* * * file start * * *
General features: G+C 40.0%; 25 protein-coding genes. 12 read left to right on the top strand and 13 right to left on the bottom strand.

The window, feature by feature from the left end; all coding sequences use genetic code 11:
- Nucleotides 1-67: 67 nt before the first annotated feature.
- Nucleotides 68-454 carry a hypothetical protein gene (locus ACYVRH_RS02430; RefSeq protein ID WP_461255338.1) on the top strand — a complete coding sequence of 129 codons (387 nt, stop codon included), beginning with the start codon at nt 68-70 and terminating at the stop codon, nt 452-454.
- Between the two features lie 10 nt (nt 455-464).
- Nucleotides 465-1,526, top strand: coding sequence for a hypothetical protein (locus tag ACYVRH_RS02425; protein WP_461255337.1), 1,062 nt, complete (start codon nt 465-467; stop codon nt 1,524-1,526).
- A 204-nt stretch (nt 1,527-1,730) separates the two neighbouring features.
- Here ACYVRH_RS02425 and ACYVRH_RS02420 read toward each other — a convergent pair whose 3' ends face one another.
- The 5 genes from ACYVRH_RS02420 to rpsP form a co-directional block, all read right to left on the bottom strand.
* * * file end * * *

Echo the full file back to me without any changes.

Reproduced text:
General features: G+C 40.0%; 25 protein-coding genes. 12 read left to right on the top strand and 13 right to left on the bottom strand.

The window, feature by feature from the left end; all coding sequences use genetic code 11:
- Nucleotides 1-67: 67 nt before the first annotated feature.
- Nucleotides 68-454 carry a hypothetical protein gene (locus ACYVRH_RS02430; RefSeq protein ID WP_461255338.1) on the top strand — a complete coding sequence of 129 codons (387 nt, stop codon included), beginning with the start codon at nt 68-70 and terminating at the stop codon, nt 452-454.
- Between the two features lie 10 nt (nt 455-464).
- Nucleotides 465-1,526, top strand: coding sequence for a hypothetical protein (locus tag ACYVRH_RS02425; protein WP_461255337.1), 1,062 nt, complete (start codon nt 465-467; stop codon nt 1,524-1,526).
- A 204-nt stretch (nt 1,527-1,730) separates the two neighbouring features.
- Here ACYVRH_RS02425 and ACYVRH_RS02420 read toward each other — a convergent pair whose 3' ends face one another.
- The 5 genes from ACYVRH_RS02420 to rpsP form a co-directional block, all read right to left on the bottom strand.